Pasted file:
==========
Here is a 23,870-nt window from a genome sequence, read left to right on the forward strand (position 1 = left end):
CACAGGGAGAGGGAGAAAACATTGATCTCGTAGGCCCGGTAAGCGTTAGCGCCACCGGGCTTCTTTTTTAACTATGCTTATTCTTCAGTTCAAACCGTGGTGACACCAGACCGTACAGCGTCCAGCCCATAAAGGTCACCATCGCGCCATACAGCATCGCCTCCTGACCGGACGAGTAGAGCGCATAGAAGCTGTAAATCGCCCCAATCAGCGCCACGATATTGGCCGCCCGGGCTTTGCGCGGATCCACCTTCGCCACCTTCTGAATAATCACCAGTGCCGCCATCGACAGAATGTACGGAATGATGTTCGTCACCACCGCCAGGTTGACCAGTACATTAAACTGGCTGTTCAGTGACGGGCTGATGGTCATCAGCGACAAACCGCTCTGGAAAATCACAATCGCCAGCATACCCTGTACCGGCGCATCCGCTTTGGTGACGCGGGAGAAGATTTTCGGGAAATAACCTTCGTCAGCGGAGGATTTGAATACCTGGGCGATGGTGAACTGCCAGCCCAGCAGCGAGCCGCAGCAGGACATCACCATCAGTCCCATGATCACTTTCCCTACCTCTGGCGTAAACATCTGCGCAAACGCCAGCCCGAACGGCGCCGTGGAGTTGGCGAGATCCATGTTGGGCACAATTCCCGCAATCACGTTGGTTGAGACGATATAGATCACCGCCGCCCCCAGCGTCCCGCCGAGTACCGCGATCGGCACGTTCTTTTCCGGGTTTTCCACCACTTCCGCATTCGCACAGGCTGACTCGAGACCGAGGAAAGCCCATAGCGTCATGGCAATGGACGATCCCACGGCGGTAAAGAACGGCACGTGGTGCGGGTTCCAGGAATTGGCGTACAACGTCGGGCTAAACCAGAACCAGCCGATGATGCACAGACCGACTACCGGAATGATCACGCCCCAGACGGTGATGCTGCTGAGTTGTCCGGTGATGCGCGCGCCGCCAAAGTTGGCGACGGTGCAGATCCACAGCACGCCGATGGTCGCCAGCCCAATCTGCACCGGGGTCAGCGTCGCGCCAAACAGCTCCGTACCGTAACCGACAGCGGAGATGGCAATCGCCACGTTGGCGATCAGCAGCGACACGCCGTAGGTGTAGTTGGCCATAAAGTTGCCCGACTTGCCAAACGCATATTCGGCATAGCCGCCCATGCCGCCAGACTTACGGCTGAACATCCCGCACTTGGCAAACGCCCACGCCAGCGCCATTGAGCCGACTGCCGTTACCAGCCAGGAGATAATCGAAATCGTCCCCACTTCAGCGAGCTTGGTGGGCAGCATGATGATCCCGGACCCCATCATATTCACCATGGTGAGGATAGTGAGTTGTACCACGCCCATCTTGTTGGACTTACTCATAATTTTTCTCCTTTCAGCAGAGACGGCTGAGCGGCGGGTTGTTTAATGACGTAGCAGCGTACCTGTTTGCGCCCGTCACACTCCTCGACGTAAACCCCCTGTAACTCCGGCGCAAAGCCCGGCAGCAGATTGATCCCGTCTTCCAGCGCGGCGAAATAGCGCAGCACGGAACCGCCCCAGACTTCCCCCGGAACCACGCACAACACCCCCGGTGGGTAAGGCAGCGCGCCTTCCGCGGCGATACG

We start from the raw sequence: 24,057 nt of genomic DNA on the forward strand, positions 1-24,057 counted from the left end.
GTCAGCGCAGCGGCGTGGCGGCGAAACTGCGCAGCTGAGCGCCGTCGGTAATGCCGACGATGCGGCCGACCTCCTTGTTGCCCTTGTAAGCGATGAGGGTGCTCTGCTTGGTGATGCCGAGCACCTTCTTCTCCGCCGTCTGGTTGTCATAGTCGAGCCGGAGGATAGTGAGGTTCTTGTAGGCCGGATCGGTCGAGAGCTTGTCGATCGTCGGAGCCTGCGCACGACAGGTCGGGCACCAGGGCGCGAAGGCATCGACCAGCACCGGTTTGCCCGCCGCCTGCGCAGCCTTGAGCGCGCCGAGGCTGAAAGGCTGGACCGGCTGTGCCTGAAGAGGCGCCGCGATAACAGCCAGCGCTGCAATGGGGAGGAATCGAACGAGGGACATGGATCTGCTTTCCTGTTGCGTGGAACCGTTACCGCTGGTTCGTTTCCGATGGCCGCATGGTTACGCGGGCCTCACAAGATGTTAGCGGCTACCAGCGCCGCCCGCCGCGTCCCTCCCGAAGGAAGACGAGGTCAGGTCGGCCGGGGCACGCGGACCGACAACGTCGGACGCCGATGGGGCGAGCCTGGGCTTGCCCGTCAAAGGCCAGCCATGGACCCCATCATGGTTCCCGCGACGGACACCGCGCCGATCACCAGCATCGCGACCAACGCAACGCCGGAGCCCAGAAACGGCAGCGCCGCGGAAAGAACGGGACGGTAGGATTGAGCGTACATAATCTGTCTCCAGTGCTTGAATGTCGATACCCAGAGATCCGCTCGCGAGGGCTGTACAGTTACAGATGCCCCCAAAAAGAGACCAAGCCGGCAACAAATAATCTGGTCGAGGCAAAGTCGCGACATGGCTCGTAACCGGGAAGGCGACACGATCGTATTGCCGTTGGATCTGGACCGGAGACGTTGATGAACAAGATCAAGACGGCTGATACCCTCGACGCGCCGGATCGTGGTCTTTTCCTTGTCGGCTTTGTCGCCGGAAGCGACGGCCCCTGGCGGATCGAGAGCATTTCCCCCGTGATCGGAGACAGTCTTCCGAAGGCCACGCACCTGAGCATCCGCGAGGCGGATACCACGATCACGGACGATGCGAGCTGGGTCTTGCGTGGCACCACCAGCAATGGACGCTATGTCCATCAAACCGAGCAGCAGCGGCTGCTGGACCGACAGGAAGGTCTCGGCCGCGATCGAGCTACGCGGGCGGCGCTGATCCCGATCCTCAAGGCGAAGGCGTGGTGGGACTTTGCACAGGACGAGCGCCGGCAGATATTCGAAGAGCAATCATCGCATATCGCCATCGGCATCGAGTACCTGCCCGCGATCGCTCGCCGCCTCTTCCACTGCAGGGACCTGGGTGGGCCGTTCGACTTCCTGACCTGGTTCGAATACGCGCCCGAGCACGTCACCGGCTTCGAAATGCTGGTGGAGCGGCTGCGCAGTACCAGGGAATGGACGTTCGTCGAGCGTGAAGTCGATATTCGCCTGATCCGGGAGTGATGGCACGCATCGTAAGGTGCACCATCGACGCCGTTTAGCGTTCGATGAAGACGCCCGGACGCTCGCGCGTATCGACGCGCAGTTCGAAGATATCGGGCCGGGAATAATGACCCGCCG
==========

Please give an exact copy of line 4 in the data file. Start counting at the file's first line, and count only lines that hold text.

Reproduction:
GTCAGCGCAGCGGCGTGGCGGCGAAACTGCGCAGCTGAGCGCCGTCGGTAATGCCGACGATGCGGCCGACCTCCTTGTTGCCCTTGTAAGCGATGAGGGTGCTCTGCTTGGTGATGCCGAGCACCTTCTTCTCCGCCGTCTGGTTGTCATAGTCGAGCCGGAGGATAGTGAGGTTCTTGTAGGCCGGATCGGTCGAGAGCTTGTCGATCGTCGGAGCCTGCGCACGACAGGTCGGGCACCAGGGCGCGAAGGCATCGACCAGCACCGGTTTGCCCGCCGCCTGCGCAGCCTTGAGCGCGCCGAGGCTGAAAGGCTGGACCGGCTGTGCCTGAAGAGGCGCCGCGATAACAGCCAGCGCTGCAATGGGGAGGAATCGAACGAGGGACATGGATCTGCTTTCCTGTTGCGTGGAACCGTTACCGCTGGTTCGTTTCCGATGGCCGCATGGTTACGCGGGCCTCACAAGATGTTAGCGGCTACCAGCGCCGCCCGCCGCGTCCCTCCCGAAGGAAGACGAGGTCAGGTCGGCCGGGGCACGCGGACCGACAACGTCGGACGCCGATGGGGCGAGCCTGGGCTTGCCCGTCAAAGGCCAGCCATGGACCCCATCATGGTTCCCGCGACGGACACCGCGCCGATCACCAGCATCGCGACCAACGCAACGCCGGAGCCCAGAAACGGCAGCGCCGCGGAAAGAACGGGACGGTAGGATTGAGCGTACATAATCTGTCTCCAGTGCTTGAATGTCGATACCCAGAGATCCGCTCGCGAGGGCTGTACAGTTACAGATGCCCCCAAAAAGAGACCAAGCCGGCAACAAATAATCTGGTCGAGGCAAAGTCGCGACATGGCTCGTAACCGGGAAGGCGACACGATCGTATTGCCGTTGGATCTGGACCGGAGACGTTGATGAACAAGATCAAGACGGCTGATACCCTCGACGCGCCGGATCGTGGTCTTTTCCTTGTCGGCTTTGTCGCCGGAAGCGACGGCCCCTGGCGGATCGAGAGCATTTCCCCCGTGATCGGAGACAGTCTTCCGAAGGCCACGCACCTGAGCATCCGCGAGGCGGATACCACGATCACGGACGATGCGAGCTGGGTCTTGCGTGGCACCACCAGCAATGGACGCTATGTCCATCAAACCGAGCAGCAGCGGCTGCTGGACCGACAGGAAGGTCTCGGCCGCGATCGAGCTACGCGGGCGGCGCTGATCCCGATCCTCAAGGCGAAGGCGTGGTGGGACTTTGCACAGGACGAGCGCCGGCAGATATTCGAAGAGCAATCATCGCATATCGCCATCGGCATCGAGTACCTGCCCGCGATCGCTCGCCGCCTCTTCCACTGCAGGGACCTGGGTGGGCCGTTCGACTTCCTGACCTGGTTCGAATACGCGCCCGAGCACGTCACCGGCTTCGAAATGCTGGTGGAGCGGCTGCGCAGTACCAGGGAATGGACGTTCGTCGAGCGTGAAGTCGATATTCGCCTGATCCGGGAGTGATGGCACGCATCGTAAGGTGCACCATCGACGCCGTTTAGCGTTCGATGAAGACGCCCGGACGCTCGCGCGTATCGACGCGCAGTTCGAAGATATCGGGCCGGGAATAATGACCCGCCG